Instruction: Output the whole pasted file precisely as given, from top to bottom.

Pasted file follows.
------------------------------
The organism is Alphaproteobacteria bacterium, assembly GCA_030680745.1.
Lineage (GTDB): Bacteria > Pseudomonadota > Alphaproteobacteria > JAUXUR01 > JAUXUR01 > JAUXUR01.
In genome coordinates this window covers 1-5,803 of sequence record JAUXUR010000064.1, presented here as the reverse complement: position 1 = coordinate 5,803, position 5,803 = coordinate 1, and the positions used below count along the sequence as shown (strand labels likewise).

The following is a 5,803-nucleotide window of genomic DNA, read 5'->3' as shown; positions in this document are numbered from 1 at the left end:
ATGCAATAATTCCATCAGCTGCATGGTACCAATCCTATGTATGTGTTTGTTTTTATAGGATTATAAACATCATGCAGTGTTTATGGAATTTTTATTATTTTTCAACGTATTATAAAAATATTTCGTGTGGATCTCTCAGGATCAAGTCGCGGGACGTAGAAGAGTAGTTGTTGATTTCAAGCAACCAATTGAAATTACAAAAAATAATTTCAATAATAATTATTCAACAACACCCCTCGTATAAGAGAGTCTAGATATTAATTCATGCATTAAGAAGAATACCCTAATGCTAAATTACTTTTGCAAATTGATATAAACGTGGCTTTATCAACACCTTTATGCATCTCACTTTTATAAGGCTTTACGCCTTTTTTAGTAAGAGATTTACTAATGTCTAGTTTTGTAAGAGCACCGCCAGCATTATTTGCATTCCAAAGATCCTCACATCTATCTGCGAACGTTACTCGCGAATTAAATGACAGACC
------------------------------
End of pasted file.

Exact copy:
The organism is Alphaproteobacteria bacterium, assembly GCA_030680745.1.
Lineage (GTDB): Bacteria > Pseudomonadota > Alphaproteobacteria > JAUXUR01 > JAUXUR01 > JAUXUR01.
In genome coordinates this window covers 1-5,803 of sequence record JAUXUR010000064.1, presented here as the reverse complement: position 1 = coordinate 5,803, position 5,803 = coordinate 1, and the positions used below count along the sequence as shown (strand labels likewise).

The following is a 5,803-nucleotide window of genomic DNA, read 5'->3' as shown; positions in this document are numbered from 1 at the left end:
ATGCAATAATTCCATCAGCTGCATGGTACCAATCCTATGTATGTGTTTGTTTTTATAGGATTATAAACATCATGCAGTGTTTATGGAATTTTTATTATTTTTCAACGTATTATAAAAATATTTCGTGTGGATCTCTCAGGATCAAGTCGCGGGACGTAGAAGAGTAGTTGTTGATTTCAAGCAACCAATTGAAATTACAAAAAATAATTTCAATAATAATTATTCAACAACACCCCTCGTATAAGAGAGTCTAGATATTAATTCATGCATTAAGAAGAATACCCTAATGCTAAATTACTTTTGCAAATTGATATAAACGTGGCTTTATCAACACCTTTATGCATCTCACTTTTATAAGGCTTTACGCCTTTTTTAGTAAGAGATTTACTAATGTCTAGTTTTGTAAGAGCACCGCCAGCATTATTTGCATTCCAAAGATCCTCACATCTATCTGCGAACGTTACTCGCGAATTAAATGACAGACC